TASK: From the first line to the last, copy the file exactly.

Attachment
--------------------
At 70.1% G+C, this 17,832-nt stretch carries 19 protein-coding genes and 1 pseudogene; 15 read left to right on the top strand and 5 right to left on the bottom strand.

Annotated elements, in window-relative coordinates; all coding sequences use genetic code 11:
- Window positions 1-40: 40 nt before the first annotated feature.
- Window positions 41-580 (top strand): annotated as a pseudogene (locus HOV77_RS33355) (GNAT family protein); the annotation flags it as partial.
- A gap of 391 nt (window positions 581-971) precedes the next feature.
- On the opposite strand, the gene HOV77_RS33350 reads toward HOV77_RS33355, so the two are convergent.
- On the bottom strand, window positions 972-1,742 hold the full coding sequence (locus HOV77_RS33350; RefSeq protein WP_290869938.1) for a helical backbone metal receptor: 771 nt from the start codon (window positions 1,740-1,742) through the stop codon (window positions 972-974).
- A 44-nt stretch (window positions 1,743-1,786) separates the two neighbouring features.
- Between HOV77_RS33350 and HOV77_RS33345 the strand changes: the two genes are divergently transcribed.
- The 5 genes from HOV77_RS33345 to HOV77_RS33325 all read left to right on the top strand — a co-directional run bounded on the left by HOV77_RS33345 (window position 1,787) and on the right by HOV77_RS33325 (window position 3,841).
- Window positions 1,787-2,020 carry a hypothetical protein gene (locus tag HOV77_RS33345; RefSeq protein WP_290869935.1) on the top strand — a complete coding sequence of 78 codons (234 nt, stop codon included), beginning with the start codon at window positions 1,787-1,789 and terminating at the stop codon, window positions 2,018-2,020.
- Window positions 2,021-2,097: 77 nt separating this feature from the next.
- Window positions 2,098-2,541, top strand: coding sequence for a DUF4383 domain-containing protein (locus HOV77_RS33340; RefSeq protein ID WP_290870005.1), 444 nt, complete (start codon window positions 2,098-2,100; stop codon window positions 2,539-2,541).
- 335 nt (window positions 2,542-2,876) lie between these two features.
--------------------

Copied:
At 70.1% G+C, this 17,832-nt stretch carries 19 protein-coding genes and 1 pseudogene; 15 read left to right on the top strand and 5 right to left on the bottom strand.

Annotated elements, in window-relative coordinates; all coding sequences use genetic code 11:
- Window positions 1-40: 40 nt before the first annotated feature.
- Window positions 41-580 (top strand): annotated as a pseudogene (locus HOV77_RS33355) (GNAT family protein); the annotation flags it as partial.
- A gap of 391 nt (window positions 581-971) precedes the next feature.
- On the opposite strand, the gene HOV77_RS33350 reads toward HOV77_RS33355, so the two are convergent.
- On the bottom strand, window positions 972-1,742 hold the full coding sequence (locus HOV77_RS33350; RefSeq protein WP_290869938.1) for a helical backbone metal receptor: 771 nt from the start codon (window positions 1,740-1,742) through the stop codon (window positions 972-974).
- A 44-nt stretch (window positions 1,743-1,786) separates the two neighbouring features.
- Between HOV77_RS33350 and HOV77_RS33345 the strand changes: the two genes are divergently transcribed.
- The 5 genes from HOV77_RS33345 to HOV77_RS33325 all read left to right on the top strand — a co-directional run bounded on the left by HOV77_RS33345 (window position 1,787) and on the right by HOV77_RS33325 (window position 3,841).
- Window positions 1,787-2,020 carry a hypothetical protein gene (locus tag HOV77_RS33345; RefSeq protein WP_290869935.1) on the top strand — a complete coding sequence of 78 codons (234 nt, stop codon included), beginning with the start codon at window positions 1,787-1,789 and terminating at the stop codon, window positions 2,018-2,020.
- Window positions 2,021-2,097: 77 nt separating this feature from the next.
- Window positions 2,098-2,541, top strand: coding sequence for a DUF4383 domain-containing protein (locus HOV77_RS33340; RefSeq protein ID WP_290870005.1), 444 nt, complete (start codon window positions 2,098-2,100; stop codon window positions 2,539-2,541).
- 335 nt (window positions 2,542-2,876) lie between these two features.